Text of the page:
Ancient Monuments

History on the Ground

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Long barrow 400m west of Moody's Down Farm

A Scheduled Monument in Barton Stacey, Hampshire

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Latitude: 51.1467 / 51°8'48"N

Longitude: -1.3926 / 1°23'33"W

OS Eastings: 442585.636058

OS Northings: 138777.901119

OS Grid: SU425387

Mapcode National: GBR 84Z.2R8

Mapcode Global: VHC36.TF5S

Entry Name: Long barrow 400m west of Moody's Down Farm

Scheduled Date: 9 February 1951

Last Amended: 19 October 1990

Source: Historic England

Source ID: 1013201

English Heritage Legacy ID: 12094

County: Hampshire

Civil Parish: Barton Stacey

Traditional County: Hampshire

Lieutenancy Area (Ceremonial County): Hampshire

Church of England Parish: Barton Stacey All Saints

Church of England Diocese: Winchester


The monument includes a long barrow surviving as a low earthwork in an
arable field and situated just below the crest of a gentle SE facing
slope. The barrow mound is orientated ENE-WSW and is ovoid in plan
with the broader end facing ENE and standing to a maximum height of
1m. It survives to a length of 33m and varies in width between 15m at
the east end and 10m at the west end. Flanking quarry ditches run
parallel to the north and south sides of the mound, separated from it
by narrow berms 1m wide. The ditches are curved in plan, 29m long and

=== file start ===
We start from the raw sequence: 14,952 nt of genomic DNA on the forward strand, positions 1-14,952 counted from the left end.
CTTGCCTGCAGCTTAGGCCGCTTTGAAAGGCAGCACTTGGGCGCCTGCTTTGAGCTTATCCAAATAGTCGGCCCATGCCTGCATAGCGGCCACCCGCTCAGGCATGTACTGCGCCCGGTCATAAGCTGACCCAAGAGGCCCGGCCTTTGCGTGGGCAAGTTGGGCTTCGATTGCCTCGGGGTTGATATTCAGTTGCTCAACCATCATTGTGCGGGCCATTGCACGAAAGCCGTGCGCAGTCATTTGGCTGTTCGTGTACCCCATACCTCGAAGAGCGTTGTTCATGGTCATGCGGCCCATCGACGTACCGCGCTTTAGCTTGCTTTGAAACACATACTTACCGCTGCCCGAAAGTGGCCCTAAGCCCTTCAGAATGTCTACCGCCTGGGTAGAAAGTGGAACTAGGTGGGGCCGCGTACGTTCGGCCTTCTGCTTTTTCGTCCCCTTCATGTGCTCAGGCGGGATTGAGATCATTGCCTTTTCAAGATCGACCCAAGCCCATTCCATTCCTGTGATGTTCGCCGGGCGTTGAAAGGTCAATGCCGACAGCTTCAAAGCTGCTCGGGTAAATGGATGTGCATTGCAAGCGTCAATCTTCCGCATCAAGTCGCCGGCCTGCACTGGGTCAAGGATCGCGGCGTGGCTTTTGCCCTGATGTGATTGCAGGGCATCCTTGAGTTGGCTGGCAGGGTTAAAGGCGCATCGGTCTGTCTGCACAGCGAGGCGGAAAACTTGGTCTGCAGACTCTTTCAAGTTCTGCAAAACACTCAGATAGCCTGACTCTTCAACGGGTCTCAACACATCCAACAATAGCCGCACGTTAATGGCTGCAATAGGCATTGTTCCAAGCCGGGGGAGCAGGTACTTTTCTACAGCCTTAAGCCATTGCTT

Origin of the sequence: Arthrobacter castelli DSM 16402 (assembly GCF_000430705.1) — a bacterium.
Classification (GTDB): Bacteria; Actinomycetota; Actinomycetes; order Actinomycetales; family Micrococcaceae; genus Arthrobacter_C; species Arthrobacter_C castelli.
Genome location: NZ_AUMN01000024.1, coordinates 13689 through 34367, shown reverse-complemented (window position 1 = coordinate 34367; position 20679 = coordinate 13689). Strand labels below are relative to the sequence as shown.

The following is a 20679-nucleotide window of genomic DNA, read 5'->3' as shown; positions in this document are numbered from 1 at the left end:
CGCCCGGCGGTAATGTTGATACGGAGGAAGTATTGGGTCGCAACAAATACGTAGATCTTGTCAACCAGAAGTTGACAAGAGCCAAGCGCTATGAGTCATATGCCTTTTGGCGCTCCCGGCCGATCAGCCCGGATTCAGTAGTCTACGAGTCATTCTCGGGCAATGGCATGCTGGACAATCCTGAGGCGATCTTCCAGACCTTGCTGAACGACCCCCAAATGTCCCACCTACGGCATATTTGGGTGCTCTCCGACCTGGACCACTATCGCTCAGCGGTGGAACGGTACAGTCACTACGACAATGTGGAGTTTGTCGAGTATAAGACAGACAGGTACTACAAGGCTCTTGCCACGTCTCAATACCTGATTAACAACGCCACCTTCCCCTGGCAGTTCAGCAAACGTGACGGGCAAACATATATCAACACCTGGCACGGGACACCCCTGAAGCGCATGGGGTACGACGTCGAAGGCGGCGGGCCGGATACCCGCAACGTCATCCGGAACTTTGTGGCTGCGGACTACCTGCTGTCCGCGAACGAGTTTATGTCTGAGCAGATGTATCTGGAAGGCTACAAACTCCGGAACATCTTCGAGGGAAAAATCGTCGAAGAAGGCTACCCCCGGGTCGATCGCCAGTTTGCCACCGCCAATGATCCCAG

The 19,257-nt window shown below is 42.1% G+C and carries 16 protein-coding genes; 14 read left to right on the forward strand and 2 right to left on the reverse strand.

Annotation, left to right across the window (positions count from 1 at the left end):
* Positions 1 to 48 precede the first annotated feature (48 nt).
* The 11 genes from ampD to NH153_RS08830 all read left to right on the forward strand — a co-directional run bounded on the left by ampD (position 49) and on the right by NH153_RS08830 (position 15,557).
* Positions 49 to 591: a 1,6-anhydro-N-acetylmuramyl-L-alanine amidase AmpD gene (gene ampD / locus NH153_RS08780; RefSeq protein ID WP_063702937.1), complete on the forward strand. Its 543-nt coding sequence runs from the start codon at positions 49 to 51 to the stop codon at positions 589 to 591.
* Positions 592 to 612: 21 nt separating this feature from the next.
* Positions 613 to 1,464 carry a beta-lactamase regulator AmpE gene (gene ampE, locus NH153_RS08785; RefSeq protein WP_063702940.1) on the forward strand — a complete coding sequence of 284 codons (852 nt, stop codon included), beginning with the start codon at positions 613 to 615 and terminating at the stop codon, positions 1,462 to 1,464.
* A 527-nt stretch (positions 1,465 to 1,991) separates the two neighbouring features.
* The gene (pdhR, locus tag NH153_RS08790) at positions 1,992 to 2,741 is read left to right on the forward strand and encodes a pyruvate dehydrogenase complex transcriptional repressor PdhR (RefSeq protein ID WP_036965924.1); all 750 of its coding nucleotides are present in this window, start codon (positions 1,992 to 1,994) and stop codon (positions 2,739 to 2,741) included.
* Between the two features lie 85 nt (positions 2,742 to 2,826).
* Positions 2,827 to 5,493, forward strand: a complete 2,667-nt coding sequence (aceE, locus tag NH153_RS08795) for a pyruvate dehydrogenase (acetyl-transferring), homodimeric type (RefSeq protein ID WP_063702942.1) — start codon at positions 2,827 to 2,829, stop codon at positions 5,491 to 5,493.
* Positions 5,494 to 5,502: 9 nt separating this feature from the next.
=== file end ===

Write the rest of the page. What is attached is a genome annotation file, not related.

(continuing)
5m wide.

The site of the monument is shown on the attached map extract.
It includes a 2 metre boundary around the archaeological features,
considered to be essential for the monument's support and preservation.

Source: Historic England

Reasons for Scheduling

Long barrows were constructed as earthen or drystone mounds with flanking
ditches and acted as funerary monuments during the Early and Middle Neolithic
periods (3400-2400 BC). They represent the burial places of Britain's early
farming communities and, as such, are amongst the oldest field monuments
surviving visibly in the present landscape. Where investigated, long barrows
appear to have been used for communal burial, often with only parts of the
human remains having been selected for interment. Certain sites provide
evidence for several phases of funerary monument preceding the barrow and,
consequently, it is probable that long barrows acted as important ritual sites
for local communities over a considerable period of time. Some 500 long
barrows are recorded in England. As one of the few types of Neolithic
structure to survive as earthworks, and due to their comparative rarity, their
considerable age and their longevity as a monument type, all long barrows are
considered to be nationally important.

The 180 long barrows of Hampshire, Wiltshire and Dorset form the
densest and one of the most significant concentrations of monuments of
this type in the country. This example is important as it survives
well and is one of four long barrows in the immediate area. Such
groups rarely occur.

Source: Historic England


Books and journals
Smith, I F , Long Barrows in Hampshire and the Isle of Wight, (1979), 2-3

Source: Historic England

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